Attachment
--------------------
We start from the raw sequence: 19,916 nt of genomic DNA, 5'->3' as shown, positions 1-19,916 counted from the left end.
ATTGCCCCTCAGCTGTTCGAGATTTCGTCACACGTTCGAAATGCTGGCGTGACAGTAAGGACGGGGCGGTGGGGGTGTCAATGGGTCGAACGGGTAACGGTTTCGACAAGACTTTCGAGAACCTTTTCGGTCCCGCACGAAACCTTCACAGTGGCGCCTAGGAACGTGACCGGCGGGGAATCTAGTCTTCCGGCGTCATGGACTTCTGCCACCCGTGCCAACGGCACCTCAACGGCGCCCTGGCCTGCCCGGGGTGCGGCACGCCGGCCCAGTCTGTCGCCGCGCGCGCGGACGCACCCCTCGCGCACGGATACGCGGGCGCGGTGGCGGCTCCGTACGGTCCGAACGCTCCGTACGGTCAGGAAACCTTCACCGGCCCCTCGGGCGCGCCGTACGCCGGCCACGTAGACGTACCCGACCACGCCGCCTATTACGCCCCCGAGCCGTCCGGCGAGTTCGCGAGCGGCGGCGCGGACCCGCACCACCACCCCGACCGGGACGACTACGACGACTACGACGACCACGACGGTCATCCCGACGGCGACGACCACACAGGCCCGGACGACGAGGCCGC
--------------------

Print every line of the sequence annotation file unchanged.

We start from the raw sequence: 19,916 nt of genomic DNA, 5'->3' as shown, positions 1-19,916 counted from the left end.
ATTGCCCCTCAGCTGTTCGAGATTTCGTCACACGTTCGAAATGCTGGCGTGACAGTAAGGACGGGGCGGTGGGGGTGTCAATGGGTCGAACGGGTAACGGTTTCGACAAGACTTTCGAGAACCTTTTCGGTCCCGCACGAAACCTTCACAGTGGCGCCTAGGAACGTGACCGGCGGGGAATCTAGTCTTCCGGCGTCATGGACTTCTGCCACCCGTGCCAACGGCACCTCAACGGCGCCCTGGCCTGCCCGGGGTGCGGCACGCCGGCCCAGTCTGTCGCCGCGCGCGCGGACGCACCCCTCGCGCACGGATACGCGGGCGCGGTGGCGGCTCCGTACGGTCCGAACGCTCCGTACGGTCAGGAAACCTTCACCGGCCCCTCGGGCGCGCCGTACGCCGGCCACGTAGACGTACCCGACCACGCCGCCTATTACGCCCCCGAGCCGTCCGGCGAGTTCGCGAGCGGCGGCGCGGACCCGCACCACCACCCCGACCGGGACGACTACGACGACTACGACGACCACGACGGTCATCCCGACGGCGACGACCACACAGGCCCGGACGACGAGGCCGC